A minimalist masterpiece ... Simpson excavates the multiple meanings of the word 'commitment,' seemingly daring us to consider whether the state-run institutions of the past were in some ways more humane than the community-based treatment that was meant to succeed them ... She captures time and place with uncanny precision and the compression of language characteristic of a poet ... Commitment makes the case in a quiet but insistent voice that our lives do matter, even if other people think they are broken.
A cynical reader might find Julie’s selflessness too convenient; I found it inspiring and wanted to know more about her. Instead I learned a lot about Thomas Story Kirkbride, the Quaker psychiatrist who believed that airy, well-lit hospitals could have a curative effect on patients ... Simpson seems to have unlimited time and pages as she follows Walter, Lina and Donnie into adulthood ... Simpson has clearly done her research on the development of the Pacific Palisades and on the gallery scene in Manhattan in the 1980s, among many other topics, and the fruits of her labor add texture to an already hefty story ... Her language is subtle to the point of coyness, with an arm’s-length quality that’s equal parts impressive and maddening.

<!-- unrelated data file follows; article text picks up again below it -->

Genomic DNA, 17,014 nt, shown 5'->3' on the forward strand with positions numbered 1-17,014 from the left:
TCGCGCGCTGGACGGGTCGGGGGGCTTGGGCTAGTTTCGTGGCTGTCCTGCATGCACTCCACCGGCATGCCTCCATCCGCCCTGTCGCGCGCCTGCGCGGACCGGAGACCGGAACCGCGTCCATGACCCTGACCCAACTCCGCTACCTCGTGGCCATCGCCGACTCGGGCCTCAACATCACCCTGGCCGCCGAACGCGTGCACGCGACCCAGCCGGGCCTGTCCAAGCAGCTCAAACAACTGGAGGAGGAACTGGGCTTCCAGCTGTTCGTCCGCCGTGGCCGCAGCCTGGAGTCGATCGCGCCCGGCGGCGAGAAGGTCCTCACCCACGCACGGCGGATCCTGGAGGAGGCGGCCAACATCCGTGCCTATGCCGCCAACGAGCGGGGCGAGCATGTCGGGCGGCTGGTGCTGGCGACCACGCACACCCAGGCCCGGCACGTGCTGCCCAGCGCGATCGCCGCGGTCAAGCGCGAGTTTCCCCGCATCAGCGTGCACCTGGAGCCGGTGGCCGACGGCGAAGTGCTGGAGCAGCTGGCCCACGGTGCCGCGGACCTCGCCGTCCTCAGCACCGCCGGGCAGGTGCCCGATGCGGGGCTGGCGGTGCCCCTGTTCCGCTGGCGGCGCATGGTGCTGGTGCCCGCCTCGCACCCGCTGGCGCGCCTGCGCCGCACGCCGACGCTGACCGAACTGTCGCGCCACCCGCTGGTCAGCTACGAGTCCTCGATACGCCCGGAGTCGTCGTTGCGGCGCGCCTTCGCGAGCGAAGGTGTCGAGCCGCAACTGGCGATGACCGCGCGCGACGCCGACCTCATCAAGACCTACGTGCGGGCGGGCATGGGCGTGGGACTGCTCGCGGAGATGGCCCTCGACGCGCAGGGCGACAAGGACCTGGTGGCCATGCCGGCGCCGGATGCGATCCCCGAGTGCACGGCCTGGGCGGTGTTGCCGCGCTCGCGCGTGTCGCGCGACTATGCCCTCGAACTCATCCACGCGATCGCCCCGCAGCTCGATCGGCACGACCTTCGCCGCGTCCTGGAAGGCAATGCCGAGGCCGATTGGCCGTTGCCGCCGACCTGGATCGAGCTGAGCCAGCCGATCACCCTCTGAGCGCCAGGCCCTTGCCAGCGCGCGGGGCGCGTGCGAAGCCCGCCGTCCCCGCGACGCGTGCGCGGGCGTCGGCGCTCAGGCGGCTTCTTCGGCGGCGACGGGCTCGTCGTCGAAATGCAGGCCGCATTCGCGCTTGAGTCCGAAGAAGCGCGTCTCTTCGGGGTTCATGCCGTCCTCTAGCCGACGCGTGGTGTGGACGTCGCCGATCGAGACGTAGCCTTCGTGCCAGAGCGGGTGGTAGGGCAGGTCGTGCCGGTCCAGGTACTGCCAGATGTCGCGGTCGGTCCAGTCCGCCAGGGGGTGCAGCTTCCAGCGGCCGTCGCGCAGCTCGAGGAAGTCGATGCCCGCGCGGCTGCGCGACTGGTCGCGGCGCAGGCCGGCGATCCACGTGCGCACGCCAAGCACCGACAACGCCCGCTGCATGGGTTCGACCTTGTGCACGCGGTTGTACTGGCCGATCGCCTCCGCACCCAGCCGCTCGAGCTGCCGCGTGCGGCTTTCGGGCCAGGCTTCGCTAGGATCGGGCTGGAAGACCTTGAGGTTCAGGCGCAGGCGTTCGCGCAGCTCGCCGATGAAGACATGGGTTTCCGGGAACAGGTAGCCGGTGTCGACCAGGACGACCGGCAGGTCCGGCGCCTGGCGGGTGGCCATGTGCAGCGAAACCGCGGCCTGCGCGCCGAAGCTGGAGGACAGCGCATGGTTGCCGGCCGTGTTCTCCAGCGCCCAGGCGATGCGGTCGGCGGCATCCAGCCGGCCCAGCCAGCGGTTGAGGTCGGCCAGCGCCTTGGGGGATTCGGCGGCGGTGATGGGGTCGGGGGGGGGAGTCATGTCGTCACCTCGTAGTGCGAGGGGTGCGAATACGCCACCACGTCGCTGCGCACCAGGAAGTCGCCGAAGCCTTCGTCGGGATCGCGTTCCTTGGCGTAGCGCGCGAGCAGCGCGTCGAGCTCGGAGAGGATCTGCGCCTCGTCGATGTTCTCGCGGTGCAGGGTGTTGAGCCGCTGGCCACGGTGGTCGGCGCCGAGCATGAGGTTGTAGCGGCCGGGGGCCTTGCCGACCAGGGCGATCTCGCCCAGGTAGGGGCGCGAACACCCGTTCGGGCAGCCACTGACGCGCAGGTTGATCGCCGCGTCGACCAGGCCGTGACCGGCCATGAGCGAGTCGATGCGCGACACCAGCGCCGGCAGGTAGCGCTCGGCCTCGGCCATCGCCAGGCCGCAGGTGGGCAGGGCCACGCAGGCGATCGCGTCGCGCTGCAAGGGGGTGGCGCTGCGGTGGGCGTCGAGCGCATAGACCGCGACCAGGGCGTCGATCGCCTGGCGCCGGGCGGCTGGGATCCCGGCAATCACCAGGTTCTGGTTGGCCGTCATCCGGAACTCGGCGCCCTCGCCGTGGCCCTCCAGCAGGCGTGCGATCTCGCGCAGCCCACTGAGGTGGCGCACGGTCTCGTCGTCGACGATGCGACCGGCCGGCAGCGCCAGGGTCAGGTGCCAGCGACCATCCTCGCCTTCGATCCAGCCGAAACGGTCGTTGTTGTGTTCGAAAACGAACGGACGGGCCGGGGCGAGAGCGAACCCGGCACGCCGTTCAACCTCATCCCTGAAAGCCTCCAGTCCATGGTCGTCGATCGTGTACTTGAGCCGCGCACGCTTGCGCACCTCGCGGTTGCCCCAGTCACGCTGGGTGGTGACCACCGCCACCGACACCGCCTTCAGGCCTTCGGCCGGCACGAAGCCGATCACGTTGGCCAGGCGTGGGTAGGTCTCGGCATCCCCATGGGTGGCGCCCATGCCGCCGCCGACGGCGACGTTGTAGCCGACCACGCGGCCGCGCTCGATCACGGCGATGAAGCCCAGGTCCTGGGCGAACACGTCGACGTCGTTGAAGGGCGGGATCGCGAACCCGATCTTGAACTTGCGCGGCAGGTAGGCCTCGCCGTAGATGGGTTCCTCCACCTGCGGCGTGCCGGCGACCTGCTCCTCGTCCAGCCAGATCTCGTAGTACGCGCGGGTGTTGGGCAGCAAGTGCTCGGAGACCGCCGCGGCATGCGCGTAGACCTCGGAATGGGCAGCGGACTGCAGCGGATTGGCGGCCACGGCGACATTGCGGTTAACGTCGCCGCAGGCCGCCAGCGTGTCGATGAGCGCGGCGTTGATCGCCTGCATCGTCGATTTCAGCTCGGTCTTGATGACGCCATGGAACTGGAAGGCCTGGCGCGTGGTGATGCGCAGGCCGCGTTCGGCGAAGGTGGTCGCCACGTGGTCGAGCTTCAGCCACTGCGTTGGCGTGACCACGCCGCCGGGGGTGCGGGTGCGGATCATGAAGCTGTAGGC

Manages to be both a model of the intricate network of familiar coordinates — love, money, art, work — and an intimate portrait of each individual caught, for better or worse, in its web ... The larger social, cultural and emotional strains sharply and movingly conveyed through the smaller lens of these three people ... Commitment does seem to take the great Victorian novel for a template of sorts — updated for a world where 'commitment' is forever being redefined, but love abides.
Masterful ... Starts off placidly ... In its own quiet way, Commitment is a page-turner and an emotional roller-coaster ride—all the more so if you’ve ever dealt with mentally unsound or addicted people in your immediate family.
This novel finds its heart not with any one figure but rather with the collective as Simpson moves from life to life, point of view to point of view, offering a kaleidoscopic portrait of a clan of outsiders remaking itself again and again ... She means to explore perseverance, the ability to survive. And not just to survive, but also to thrive, as the three siblings grow into their adult selves.
Well-drawn ... Simpson foregoes surprises or dramatic turns, drawing readers instead with deep and tender considerations of her characters, as they’re forced to learn hard truths while still in the prime of their youths. Fans of family chronicles will not be disappointed.